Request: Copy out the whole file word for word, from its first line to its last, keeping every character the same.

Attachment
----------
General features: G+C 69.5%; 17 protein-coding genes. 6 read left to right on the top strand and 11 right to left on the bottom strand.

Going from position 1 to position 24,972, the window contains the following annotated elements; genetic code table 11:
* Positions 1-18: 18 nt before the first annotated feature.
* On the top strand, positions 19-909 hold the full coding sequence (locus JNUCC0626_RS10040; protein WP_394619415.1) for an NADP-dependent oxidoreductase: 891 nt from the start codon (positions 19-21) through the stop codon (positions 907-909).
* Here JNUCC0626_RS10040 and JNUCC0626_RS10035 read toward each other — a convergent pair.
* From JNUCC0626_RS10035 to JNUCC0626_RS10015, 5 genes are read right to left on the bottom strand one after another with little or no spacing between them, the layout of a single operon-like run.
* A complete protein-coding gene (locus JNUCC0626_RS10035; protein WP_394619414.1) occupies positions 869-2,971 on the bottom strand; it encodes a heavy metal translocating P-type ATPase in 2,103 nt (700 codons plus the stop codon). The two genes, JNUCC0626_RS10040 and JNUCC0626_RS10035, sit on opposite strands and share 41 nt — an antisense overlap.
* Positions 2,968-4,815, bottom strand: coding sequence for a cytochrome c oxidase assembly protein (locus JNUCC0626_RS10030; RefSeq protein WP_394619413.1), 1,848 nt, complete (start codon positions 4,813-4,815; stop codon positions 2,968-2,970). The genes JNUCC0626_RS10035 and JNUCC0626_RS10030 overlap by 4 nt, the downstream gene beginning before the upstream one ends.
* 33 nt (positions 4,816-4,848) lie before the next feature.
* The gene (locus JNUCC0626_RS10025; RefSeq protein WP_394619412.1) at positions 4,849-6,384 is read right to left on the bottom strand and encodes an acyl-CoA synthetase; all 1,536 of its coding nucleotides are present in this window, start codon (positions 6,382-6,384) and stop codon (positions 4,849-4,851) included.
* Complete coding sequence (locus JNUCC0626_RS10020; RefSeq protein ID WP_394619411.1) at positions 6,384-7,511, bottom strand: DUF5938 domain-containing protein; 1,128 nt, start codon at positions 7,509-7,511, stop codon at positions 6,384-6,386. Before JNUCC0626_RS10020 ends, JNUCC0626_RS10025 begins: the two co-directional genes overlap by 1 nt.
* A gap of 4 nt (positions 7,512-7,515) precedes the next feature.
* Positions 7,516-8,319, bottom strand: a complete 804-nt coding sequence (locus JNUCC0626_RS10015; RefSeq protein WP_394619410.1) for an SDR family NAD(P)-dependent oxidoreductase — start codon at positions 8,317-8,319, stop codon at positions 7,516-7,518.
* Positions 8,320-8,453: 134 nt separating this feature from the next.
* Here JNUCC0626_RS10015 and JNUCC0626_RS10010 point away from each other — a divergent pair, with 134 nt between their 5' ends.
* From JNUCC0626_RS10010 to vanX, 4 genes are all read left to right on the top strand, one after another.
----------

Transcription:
General features: G+C 69.5%; 17 protein-coding genes. 6 read left to right on the top strand and 11 right to left on the bottom strand.

Going from position 1 to position 24,972, the window contains the following annotated elements; genetic code table 11:
* Positions 1-18: 18 nt before the first annotated feature.
* On the top strand, positions 19-909 hold the full coding sequence (locus JNUCC0626_RS10040; protein WP_394619415.1) for an NADP-dependent oxidoreductase: 891 nt from the start codon (positions 19-21) through the stop codon (positions 907-909).
* Here JNUCC0626_RS10040 and JNUCC0626_RS10035 read toward each other — a convergent pair.
* From JNUCC0626_RS10035 to JNUCC0626_RS10015, 5 genes are read right to left on the bottom strand one after another with little or no spacing between them, the layout of a single operon-like run.
* A complete protein-coding gene (locus JNUCC0626_RS10035; protein WP_394619414.1) occupies positions 869-2,971 on the bottom strand; it encodes a heavy metal translocating P-type ATPase in 2,103 nt (700 codons plus the stop codon). The two genes, JNUCC0626_RS10040 and JNUCC0626_RS10035, sit on opposite strands and share 41 nt — an antisense overlap.
* Positions 2,968-4,815, bottom strand: coding sequence for a cytochrome c oxidase assembly protein (locus JNUCC0626_RS10030; RefSeq protein WP_394619413.1), 1,848 nt, complete (start codon positions 4,813-4,815; stop codon positions 2,968-2,970). The genes JNUCC0626_RS10035 and JNUCC0626_RS10030 overlap by 4 nt, the downstream gene beginning before the upstream one ends.
* 33 nt (positions 4,816-4,848) lie before the next feature.
* The gene (locus JNUCC0626_RS10025; RefSeq protein WP_394619412.1) at positions 4,849-6,384 is read right to left on the bottom strand and encodes an acyl-CoA synthetase; all 1,536 of its coding nucleotides are present in this window, start codon (positions 6,382-6,384) and stop codon (positions 4,849-4,851) included.
* Complete coding sequence (locus JNUCC0626_RS10020; RefSeq protein ID WP_394619411.1) at positions 6,384-7,511, bottom strand: DUF5938 domain-containing protein; 1,128 nt, start codon at positions 7,509-7,511, stop codon at positions 6,384-6,386. Before JNUCC0626_RS10020 ends, JNUCC0626_RS10025 begins: the two co-directional genes overlap by 1 nt.
* A gap of 4 nt (positions 7,512-7,515) precedes the next feature.
* Positions 7,516-8,319, bottom strand: a complete 804-nt coding sequence (locus JNUCC0626_RS10015; RefSeq protein WP_394619410.1) for an SDR family NAD(P)-dependent oxidoreductase — start codon at positions 8,317-8,319, stop codon at positions 7,516-7,518.
* Positions 8,320-8,453: 134 nt separating this feature from the next.
* Here JNUCC0626_RS10015 and JNUCC0626_RS10010 point away from each other — a divergent pair, with 134 nt between their 5' ends.
* From JNUCC0626_RS10010 to vanX, 4 genes are all read left to right on the top strand, one after another.